*CURRENT AFFILIATION: Advanced Radar Corporation, Boulder, Colorado.

+The National Center for Atmospheric Research is sponsored by the National Science Foundation.

CORRESPONDING AUTHOR: Stephen A. Cohn, National Center for Atmospheric Research, P.O. Box 3000, Boulder, CO 80307-3000, E-mail: cohn@ucar.edu

Constellations of driftsonde systems— gondolas floating in the stratosphere and able to release dropsondes upon command— have so far been used in three major field experiments from 2006 through 2010. With them, high-quality, high-resolution, in situ atmospheric profiles were made over extended periods in regions that are otherwise very difficult to observe. The measurements have unique value for verifying and evaluating numerical weather prediction models and global data assimilation systems; they can be a valuable resource to validate data from remote sensing instruments, especially on satellites, but also airborne or ground-based remote sensors. These applications for models and remote sensors result in a powerful combination for improving data assimilation systems. Driftsondes also can support process studies in otherwise difficult locations—for example, to study factors that control the development or decay of a tropical disturbance, or to investigate the lower boundary layer over the interior Antarctic continent. The driftsonde system is now a mature and robust observing system that can be combined with flight-level data to conduct multidisciplinary research at heights well above that reached by current research aircraft. In this article we describe the development and capabilities of the driftsonde system, the exemplary science resulting from its use to date, and some future applications.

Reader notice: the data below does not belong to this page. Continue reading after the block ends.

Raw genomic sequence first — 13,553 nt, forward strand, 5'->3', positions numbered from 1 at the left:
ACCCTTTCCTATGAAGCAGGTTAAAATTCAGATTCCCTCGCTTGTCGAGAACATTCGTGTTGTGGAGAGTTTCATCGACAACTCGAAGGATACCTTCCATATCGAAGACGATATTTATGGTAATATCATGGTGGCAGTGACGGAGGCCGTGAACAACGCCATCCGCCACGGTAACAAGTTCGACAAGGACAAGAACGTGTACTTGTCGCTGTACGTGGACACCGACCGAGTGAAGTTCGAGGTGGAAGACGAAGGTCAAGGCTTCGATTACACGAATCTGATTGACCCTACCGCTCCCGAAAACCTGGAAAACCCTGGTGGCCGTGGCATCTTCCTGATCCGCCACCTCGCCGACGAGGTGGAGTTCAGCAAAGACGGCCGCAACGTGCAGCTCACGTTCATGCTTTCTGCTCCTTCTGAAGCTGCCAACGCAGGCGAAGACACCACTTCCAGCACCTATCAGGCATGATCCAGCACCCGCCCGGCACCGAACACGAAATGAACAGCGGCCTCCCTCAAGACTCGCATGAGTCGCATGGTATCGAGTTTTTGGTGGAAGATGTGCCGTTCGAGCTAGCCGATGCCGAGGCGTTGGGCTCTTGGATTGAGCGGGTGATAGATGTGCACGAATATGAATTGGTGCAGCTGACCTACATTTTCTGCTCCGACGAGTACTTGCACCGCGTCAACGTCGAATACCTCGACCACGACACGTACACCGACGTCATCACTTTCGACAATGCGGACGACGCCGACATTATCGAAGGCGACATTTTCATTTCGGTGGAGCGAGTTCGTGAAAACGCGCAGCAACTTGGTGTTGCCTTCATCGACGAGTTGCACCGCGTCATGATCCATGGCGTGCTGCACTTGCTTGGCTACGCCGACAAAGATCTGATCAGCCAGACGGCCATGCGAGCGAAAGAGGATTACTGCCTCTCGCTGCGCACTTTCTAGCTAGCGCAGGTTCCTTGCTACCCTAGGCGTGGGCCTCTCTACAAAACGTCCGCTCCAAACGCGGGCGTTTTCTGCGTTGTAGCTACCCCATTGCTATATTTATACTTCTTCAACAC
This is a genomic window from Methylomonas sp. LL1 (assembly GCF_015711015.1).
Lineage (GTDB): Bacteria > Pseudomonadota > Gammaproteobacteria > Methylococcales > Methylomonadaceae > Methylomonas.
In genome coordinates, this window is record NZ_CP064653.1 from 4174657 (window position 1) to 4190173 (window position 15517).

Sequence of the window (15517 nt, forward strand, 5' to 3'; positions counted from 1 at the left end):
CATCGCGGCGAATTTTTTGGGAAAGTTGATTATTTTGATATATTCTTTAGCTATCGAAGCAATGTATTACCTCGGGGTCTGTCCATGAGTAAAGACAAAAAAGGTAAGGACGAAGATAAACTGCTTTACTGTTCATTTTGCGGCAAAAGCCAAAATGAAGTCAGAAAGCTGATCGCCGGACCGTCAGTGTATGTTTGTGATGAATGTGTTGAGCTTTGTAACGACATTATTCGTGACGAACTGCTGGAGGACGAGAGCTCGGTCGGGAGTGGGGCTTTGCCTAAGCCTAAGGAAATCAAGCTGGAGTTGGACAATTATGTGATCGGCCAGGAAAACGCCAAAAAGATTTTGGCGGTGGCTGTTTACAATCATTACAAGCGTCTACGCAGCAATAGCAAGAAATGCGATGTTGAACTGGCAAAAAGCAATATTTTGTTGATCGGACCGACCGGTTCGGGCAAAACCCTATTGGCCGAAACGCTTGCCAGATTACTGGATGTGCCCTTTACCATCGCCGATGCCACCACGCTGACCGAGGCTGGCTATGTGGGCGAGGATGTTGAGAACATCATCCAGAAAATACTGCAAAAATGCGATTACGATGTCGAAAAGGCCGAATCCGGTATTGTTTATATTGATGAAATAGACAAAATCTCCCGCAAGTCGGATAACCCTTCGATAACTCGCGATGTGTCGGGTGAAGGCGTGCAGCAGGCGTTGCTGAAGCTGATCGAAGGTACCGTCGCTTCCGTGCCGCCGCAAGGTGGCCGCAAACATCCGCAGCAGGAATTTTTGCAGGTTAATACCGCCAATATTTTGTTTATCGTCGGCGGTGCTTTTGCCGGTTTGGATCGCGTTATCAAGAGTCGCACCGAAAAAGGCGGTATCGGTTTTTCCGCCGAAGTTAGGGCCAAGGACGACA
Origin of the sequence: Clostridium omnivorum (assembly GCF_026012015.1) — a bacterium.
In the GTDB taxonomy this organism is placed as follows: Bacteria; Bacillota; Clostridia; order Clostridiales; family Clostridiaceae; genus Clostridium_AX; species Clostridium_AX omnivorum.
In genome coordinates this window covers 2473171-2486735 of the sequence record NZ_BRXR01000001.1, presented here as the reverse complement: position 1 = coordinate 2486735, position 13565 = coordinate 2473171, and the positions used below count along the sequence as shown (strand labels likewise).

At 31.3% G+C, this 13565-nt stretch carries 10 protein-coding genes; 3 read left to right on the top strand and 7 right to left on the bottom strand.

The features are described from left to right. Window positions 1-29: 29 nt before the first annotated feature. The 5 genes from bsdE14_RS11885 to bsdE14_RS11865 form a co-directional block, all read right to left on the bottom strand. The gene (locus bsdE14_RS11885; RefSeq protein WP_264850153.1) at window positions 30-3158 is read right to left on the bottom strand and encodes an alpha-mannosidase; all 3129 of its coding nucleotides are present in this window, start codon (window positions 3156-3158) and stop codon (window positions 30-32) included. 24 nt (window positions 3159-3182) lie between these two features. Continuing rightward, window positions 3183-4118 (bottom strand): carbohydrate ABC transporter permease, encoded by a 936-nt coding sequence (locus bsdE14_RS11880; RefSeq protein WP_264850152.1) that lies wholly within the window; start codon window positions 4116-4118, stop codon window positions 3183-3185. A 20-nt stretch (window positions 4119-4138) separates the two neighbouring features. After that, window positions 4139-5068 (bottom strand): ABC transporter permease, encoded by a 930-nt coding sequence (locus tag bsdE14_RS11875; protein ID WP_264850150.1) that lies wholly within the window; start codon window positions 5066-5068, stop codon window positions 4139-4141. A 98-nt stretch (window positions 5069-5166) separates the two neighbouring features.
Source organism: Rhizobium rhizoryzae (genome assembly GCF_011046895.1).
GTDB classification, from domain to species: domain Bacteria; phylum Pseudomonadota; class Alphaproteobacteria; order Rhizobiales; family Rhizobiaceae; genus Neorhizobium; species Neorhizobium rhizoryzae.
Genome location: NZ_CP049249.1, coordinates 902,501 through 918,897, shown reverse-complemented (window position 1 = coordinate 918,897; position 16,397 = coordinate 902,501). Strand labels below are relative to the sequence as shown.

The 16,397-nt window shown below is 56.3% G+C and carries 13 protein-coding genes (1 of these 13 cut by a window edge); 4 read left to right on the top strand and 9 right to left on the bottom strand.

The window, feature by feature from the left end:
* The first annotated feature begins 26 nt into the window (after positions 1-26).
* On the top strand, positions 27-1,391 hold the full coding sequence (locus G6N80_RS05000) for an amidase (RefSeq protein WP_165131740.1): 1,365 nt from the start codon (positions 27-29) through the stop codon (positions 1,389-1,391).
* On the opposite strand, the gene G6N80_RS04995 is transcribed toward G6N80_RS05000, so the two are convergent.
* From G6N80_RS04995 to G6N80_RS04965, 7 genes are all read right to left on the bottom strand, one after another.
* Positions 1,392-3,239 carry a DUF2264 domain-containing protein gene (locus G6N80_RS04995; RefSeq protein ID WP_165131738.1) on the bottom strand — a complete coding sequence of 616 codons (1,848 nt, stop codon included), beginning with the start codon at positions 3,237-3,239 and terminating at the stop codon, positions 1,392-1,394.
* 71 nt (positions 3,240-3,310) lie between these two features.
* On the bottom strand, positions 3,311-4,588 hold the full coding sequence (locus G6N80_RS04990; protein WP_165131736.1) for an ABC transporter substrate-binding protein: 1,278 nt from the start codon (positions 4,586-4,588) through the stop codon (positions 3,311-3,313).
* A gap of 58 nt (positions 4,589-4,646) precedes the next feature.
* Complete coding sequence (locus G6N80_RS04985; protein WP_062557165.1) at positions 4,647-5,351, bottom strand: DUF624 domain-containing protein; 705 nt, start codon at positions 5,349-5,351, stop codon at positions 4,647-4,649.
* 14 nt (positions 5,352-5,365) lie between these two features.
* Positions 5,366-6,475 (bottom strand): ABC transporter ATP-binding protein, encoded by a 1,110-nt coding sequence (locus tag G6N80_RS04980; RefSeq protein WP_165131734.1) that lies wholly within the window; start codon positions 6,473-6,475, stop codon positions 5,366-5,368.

*CURRENT AFFILIATION: Advanced Radar Corporation, Boulder, Colorado.

+The National Center for Atmospheric Research is sponsored by the National Science Foundation.

CORRESPONDING AUTHOR: Stephen A. Cohn, National Center for Atmospheric Research, P.O. Box 3000, Boulder, CO 80307-3000, E-mail: cohn@ucar.edu

A field-tested, balloon-borne dropsonde platform fills an important gap in in-situ research measurement capabilities by delivering high-resolution, MIST dropsondes to remote locations from heights unobtainable by research aircraft.

High-quality in situ measurements from radiosondes and dropsondes are the gold standard for vertical profiles of fundamental atmospheric measurements such as wind, temperature (T), and relative humidity (RH). Satellite-borne remote sensors provide much-needed global, long-term coverage; however, they do not match the ability of sondes to capture sharp transitions and fine vertical structure, and have significant performance limitations (e.g., the inability of infrared sounders to penetrate clouds, poor accuracy in the boundary layer). Sondes are also a trusted means to calibrate and validate remote sensors. However, it is challenging to launch radiosondes from remote locations such as the ocean surface or the interior of Antarctica. Aircraft release dropsondes above such locations but are limited by the range and endurance of the aircraft. The driftsonde system fills an important gap in our ability to use sondes to measure atmospheric profiles in remote locations. Although its creation was motivated by The Observing System Research and Predictability Experiment (THORPEX; e.g., Shapiro and Thorpe 2004) to optimize the global observing system, it has contributed to varied investigations ranging from understanding the development of tropical cyclones to validating satellite retrievals in Antarctica.